It's a crime that Keith Hernandez isn't in the Hall of Fame
Hernandez was lucky to get eight percent of the vote during his time on the ballot
With Hernandez's intelligent approach, he was as dynamic a player as I've seen
He'll get in someday through the Veteran's Committee
Go to the water cooler, any water cooler on any day, gurgle the words "baseball" and "Hall of Fame," and before long you'll have a fight on your hands. This year especially. I'm still hearing it:
Was single-skilled Jim Rice really worthy? Shouldn't curveballer Bert Blyleven have gotten in? Poor Gil Hodges! How could anyone leave Rickey Henderson off their ballot -- change the system!
Then came the added Cooperstown conundrum spawned by the news that slugging second baseman Jeff Kent will retire. If that cat ever got into the Hall of Fame, and Barry Bonds didn't, we would REALLY have a fight on our hands.
Which brings me to this. I've said it before and I'm sure I'll say it again: It's sheer idiocy that first baseman Keith Barlow Hernandez -- you may remember him as "Mex"; you may know him as the laconic analyst on Mets broadcasts; you may recall his dalliance with Elaine on Seinfeld; you may admire his plush moustache; you may not know the guy at all -- was not sent to Cooperstown long ago.
Isn't in? Heck, Hernandez was lucky to get eight percent of the vote during his nine years on the ballot. It makes me wonder whether that other 92 percent of baseball writers actually watch the games or whether they simply put the daily box scores through the data mill.
OK, here goes. The stats. I'll admit that by first baseman standards, Hernandez did not exactly crush the ball. He never hit more than 18 home runs in a season (wound up with just 162 in his career). He knocked in more than 100 runs just once, went over 90 just six times in all. A-Rod hits 18 homers a month. Ninety RBIs is like a half-season for Pujols.
But before we even get to how friggin' smart Hernandez was on the ballfield, look at this credible stuff: He finished in the top three in on-base percentage seven times in his career. He wound up getting on base 38.4 percent of the time in his career. That's about the same as first-ballot Hall of Famer Tony Gwynn (38.8 percent) and Gwynn only hit 135 homers in his career, only went over 90 RBI twice. (The far more powerful Rice, by the by, got on base just 35.2 percent of the time.)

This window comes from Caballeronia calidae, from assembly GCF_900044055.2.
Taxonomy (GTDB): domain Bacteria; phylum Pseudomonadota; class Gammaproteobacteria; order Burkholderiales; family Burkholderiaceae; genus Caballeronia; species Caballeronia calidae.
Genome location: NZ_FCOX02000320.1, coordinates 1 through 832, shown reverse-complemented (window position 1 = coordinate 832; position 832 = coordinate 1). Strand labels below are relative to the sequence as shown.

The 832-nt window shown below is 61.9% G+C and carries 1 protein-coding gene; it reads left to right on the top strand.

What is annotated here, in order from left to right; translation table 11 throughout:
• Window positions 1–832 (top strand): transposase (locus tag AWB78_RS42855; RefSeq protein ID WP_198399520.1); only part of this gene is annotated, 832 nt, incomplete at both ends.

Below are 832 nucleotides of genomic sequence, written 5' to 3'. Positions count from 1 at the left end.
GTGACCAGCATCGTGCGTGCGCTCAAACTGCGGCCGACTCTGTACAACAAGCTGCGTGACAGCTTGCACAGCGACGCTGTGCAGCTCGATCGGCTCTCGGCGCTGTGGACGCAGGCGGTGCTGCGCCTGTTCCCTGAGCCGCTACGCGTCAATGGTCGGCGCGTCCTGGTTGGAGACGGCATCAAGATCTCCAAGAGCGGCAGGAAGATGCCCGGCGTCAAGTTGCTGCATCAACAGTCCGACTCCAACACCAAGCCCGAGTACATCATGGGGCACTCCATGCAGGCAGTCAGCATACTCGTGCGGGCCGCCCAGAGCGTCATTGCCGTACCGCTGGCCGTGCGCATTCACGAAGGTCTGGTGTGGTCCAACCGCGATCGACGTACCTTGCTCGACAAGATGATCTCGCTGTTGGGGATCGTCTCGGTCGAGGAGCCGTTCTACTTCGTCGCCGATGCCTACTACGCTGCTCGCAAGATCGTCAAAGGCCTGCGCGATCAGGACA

For all you OPS nudniks (and I mean that affectionately), Hernandez's was .820 for his career, considerably better than, say, Hall of Fame first baseman Tony Perez's. Hernandez was a co-MVP as a Cardinal in 1979. He finished in the top four in the voting two other years. He twice led the National League in runs scored. He made five All-Star teams. He was the best player and clear leader on the 1986 World Series-winning Mets.
Hernandez was clutch. "Game-winning RBI" only lasted nine seasons as a stat (1980-88). That was long enough for Hernandez to rack up 129 of them, the most in baseball.
So there's all of that. And then there's this: 11 gold gloves, more than any first baseman in history. Kids, that doesn't even begin to tell you what Hernandez did on the field. Do you think a first baseman -- you know, the position that Jason Giambi "plays" -- can dominate a game defensively? Hernandez had 1,662 career assists, more than any National league first baseman ever. Only Eddie Murray, who played 400 more games at the position (and is a Hall of Famer) had more.
Keith Hernandez played first base more aggressively, intelligently, courageously and effectively than any first baseman of his time or since, or probably ever. Hernandez wouldn't just charge the plate in a bunting situation, he'd run at it full on. If the batter bunted and missed he could reach out and shake Hernandez's hand to congratulate him on the effort.
He threw runners out at second or third every game, it seemed, and he freaked hitters out. Guys would pop up a bunt or foul one off just because they had this crazy Mex character barreling at them. Some managers simply wouldn't bunt against Hernandez; he took the weapon away from them.
Hernandez transformed the Mets in the 1980s, and after that team broke up, four pitchers -- Ron Darling, Bob Ojeda, Roger McDowell and David Cone -- wore Hernandez's uniform number (17) to honor him. He was the savviest guy on the field every day, the guy you wanted calling pitches for you. "Throw a fastball here or I will kick your ass. Seriously." That was the kind of thing he'd stroll over to the mound to say. Read his book Pure Baseball. Really, read it.
Hernandez was as dynamic a player as I have ever seen. Not dynamic like Rickey or Jose Reyes or Hanley Ramirez. He was just deeply involved in every situation, on every pitch, altering the game somehow, subtly but decidedly. If you fancied yourself a student of the game, you went to the ballpark and watched what Hernandez did at bat, in the field, on the bases. It was amazing.
Keith Hernandez is a no-brainer Hall of Famer. Ask the guys who played with him. He'll get in someday through the Veteran's Committee.Until then, take this to the water cooler. You can't lose.